Herpes Simplex Virus


By: Dr. S. Lawson

breast&doctor-lawson.jpgHerpes Simplex Viruses (HSVs) are ubiquitous organisms whose antibodies can be detected in one fifth of the US population. Worldwide prevalence of HSV has increased significantly in recent decades. HSV-1 and HSV-2 are two types of this virus.

HSV-1 infections are transmitted primarily by contact with infected saliva and airborne droplets and usually affect the surface area of the lip, nose, the oral mucosa and tonsils. Congenital (intrauterine acquired) infection with HSV-1 is rare. HSV-1 invades the trigeminal nerves (the cranial nerve the controls the most of the facial and oral region) where they lie dormant until they are reactivated by a stressor (i.e. temperature).

HSV-2 infections are transmitted sexually in adults or during passage through the genital track in the newborn. Perinatal HSV-2 infection is more common than congenital (intrauterine acquired) HSV-2 disease. Women infected in their third semester of pregnancy (congenital HSV infection) have a high incidence of premature birth and intrauterine growth retardation. Cesarean delivery is given to women with active HSV-2 genital lesion at the time of delivery. Sexual activity should be avoided in active HSV-2 disease.

Eighty percent of infected patients are asymptomatic. Symptomatic infections can result in complications during reactivation after primary infection. Complications include herpetic whitlow (finger ulceration), blindness, as well as painful oral and genital lesions (vesicles). Spread to visceral organs, HSV can cause arthritis, multiple sclerosis, pneumonia, esophagitis, adrenal necrosis, meningitis, encephalitis (brain matter infection).

HSV-1 can present itself as painful ulcerating vesicles on and around the lips and in the oral cavity (mucosa and tonsils). Constitutional symptoms include fever, myalgia (muscle aches), malaise, headache, itching and anorexia and intractable pain. HSV-1 can also cause urithritis (inflammation of the urinary tract). Ruptured vesicles formed by HSV-1 infections create ulcers covered with a white coating that can be confused with thrush (candidosis).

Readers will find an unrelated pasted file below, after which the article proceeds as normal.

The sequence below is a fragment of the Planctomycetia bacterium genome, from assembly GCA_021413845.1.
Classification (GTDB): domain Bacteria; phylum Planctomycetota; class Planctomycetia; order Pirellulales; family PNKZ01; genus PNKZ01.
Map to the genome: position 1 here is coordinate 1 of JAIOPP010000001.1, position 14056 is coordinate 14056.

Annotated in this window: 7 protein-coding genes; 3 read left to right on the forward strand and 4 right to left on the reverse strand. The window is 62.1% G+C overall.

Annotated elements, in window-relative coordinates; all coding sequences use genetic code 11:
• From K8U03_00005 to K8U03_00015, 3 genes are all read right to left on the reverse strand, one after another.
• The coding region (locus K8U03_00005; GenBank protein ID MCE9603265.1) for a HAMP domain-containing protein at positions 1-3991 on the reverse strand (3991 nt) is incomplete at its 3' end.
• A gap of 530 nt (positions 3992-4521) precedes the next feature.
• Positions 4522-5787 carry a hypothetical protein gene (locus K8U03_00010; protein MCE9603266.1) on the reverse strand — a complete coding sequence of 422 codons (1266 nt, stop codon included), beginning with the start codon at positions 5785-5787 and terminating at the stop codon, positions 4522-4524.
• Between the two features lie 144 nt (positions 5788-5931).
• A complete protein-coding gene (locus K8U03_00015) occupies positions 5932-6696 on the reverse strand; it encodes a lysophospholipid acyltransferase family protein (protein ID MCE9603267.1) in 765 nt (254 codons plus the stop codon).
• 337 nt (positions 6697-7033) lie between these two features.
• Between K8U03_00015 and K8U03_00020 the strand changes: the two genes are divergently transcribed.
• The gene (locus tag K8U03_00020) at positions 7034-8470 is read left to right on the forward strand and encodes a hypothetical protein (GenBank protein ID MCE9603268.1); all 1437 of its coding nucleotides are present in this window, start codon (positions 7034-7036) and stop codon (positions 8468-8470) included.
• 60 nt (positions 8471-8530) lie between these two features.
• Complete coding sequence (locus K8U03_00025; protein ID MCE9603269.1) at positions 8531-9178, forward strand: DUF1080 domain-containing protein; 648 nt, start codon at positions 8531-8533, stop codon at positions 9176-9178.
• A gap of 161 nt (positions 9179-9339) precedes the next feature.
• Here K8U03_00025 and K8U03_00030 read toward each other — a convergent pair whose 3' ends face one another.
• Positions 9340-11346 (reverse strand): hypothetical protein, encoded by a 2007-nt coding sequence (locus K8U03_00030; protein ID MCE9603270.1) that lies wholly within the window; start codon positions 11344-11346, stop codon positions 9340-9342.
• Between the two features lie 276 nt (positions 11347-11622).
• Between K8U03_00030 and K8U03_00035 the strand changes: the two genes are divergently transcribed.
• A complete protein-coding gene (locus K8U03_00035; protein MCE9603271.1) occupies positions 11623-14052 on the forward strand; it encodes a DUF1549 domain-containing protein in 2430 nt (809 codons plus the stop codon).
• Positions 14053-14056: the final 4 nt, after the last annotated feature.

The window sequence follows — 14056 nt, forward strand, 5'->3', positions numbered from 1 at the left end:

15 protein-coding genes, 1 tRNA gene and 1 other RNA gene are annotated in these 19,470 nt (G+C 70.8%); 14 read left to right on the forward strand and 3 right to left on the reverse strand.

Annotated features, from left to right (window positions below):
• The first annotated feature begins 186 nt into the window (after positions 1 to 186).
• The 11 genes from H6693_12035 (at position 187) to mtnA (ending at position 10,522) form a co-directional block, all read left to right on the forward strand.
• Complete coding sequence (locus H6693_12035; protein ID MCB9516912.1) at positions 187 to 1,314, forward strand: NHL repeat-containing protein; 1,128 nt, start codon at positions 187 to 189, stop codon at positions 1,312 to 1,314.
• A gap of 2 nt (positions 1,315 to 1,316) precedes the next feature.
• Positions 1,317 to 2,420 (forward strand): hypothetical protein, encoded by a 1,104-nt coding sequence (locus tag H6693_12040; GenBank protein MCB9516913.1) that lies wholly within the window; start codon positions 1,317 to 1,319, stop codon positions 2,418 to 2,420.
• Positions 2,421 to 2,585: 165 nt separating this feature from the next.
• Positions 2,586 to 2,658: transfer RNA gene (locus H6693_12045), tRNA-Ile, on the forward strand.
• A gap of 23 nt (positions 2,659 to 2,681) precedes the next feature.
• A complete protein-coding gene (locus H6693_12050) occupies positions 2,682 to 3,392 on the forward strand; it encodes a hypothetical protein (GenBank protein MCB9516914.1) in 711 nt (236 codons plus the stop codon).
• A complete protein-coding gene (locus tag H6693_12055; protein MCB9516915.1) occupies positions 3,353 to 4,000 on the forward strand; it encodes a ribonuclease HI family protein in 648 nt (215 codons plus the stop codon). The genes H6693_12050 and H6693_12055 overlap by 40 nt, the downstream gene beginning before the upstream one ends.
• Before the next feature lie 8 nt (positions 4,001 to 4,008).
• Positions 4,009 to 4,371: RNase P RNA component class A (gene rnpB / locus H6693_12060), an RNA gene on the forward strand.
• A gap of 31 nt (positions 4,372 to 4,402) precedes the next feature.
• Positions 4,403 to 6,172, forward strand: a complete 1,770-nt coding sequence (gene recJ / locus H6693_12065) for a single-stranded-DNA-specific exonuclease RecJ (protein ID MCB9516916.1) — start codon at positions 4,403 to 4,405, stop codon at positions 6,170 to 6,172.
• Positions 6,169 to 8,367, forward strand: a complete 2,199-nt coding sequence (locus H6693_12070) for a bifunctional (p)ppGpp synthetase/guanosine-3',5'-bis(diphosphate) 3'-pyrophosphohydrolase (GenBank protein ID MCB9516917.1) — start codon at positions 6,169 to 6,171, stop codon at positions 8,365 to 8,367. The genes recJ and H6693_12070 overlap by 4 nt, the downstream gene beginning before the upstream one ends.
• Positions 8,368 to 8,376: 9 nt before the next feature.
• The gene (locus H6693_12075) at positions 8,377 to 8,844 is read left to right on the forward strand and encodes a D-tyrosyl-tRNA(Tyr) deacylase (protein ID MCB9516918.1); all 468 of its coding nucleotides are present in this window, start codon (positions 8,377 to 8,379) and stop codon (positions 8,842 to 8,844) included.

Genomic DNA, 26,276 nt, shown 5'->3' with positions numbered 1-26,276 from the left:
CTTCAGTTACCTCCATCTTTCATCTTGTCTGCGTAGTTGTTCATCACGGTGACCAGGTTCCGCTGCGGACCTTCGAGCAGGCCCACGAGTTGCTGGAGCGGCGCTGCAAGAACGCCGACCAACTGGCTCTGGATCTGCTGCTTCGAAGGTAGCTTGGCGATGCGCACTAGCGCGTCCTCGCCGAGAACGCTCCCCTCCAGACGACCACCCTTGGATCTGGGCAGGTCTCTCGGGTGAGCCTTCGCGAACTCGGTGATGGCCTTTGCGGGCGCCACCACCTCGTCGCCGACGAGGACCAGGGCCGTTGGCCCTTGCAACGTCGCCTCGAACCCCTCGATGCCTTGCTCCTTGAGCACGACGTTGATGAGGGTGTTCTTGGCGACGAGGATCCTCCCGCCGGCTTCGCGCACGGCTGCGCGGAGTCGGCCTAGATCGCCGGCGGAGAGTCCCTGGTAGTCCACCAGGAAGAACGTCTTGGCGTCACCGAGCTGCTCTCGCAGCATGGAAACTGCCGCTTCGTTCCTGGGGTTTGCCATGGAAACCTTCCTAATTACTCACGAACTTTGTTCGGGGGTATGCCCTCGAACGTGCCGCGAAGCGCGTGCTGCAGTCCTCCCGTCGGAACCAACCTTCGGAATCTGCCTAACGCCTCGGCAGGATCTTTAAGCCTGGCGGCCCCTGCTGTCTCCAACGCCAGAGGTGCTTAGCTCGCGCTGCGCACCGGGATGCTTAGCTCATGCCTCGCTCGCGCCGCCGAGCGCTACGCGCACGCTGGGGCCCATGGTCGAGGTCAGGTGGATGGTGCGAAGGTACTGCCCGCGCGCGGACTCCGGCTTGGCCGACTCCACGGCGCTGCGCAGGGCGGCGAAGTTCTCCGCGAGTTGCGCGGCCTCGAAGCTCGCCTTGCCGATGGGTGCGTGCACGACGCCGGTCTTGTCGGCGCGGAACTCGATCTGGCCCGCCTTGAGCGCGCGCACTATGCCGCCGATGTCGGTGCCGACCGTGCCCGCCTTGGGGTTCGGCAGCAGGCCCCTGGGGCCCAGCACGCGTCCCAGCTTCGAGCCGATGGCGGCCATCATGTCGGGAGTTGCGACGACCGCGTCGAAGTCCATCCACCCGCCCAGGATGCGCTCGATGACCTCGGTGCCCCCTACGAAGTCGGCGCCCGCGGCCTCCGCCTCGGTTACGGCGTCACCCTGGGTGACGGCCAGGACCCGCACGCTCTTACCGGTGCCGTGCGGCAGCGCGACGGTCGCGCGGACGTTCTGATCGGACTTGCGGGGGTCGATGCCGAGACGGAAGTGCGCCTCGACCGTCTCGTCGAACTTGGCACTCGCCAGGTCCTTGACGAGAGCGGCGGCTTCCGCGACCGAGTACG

There is strong association of HSV-1 with Bell's palsy and multiple sclerosis. HSV-1 is the most common cause of Herpes Simplex Encephalitis beyond the newborn period. Patients with Herpes Simplex Encephalitis can develop memory loss, seizures, hallucination and can produce similar features of psychosis and delirium tremens. The temporal region of the brain is the most common site of infections.

Primary genital tract HSV-2 is asymptomatic in most patients. HSV-1 can also cause genital tract infection with similar clinical presentation but is less common. After the primary infection with HSV-2, it invades the sacral nerve root where they lie dormant (latent period). Recurrence is triggered by a stressor (i.e. depression, menstruation). A burning pain precedes the formation of herpetic vesicles on the labia and vestibule of the vagina. Cervical and vaginal mucosal lesions can ulcerate and progress to necrosis. Urinary retention can result from pain on urination in women. Herpetic lesions may appear on the penis, scrotum, thigh and buttocks, and the perianal area in individuals who practice anal sex. Women tend to have more complications and more severe symptoms. Individuals who have subclinical infections can still shed virus and infect their partner.

Detect, Protect, Treat Magnetic resonance imaging MRI and HSV DNA amplification by PCR are diagnostic modalities with high sensitivity.

Condoms are only protective at the surface it covers. Polymerase chain reaction (PCR) can identify asymptomatic viral shedding by detecting HSV DNA. Duration of symptoms and viral shedding from acute HSV lesions is reduced by oral acyclovir (Zovirax), valacyclovir (valatrex). Alternatively, anti-viral essential oils have been effective in treating herpes lesions and reducing their onset. Essential oils such as Melissa, Melaleuca, and Rosemary are oils that have been used successfully in clinical practice to treat herpes. By reducing foods high in the amino acid arginine (chocolate, peanuts, seeds, and other nuts) and increasing foods high in the amino acid lysine (vegetables, legumes, fish, and chicken) can effectively reduce the frequency duration and severity of recurrences can be effectively minimized. Pure uncontaminated Omega 3 fatty acids EICOSA-PENTAECNOIC ACID (EPA) and DOCOSA-HEXAENOIC ACID (DHA) derived from fish oil have been used in clinical practice to safely and effectively treat herpes infections.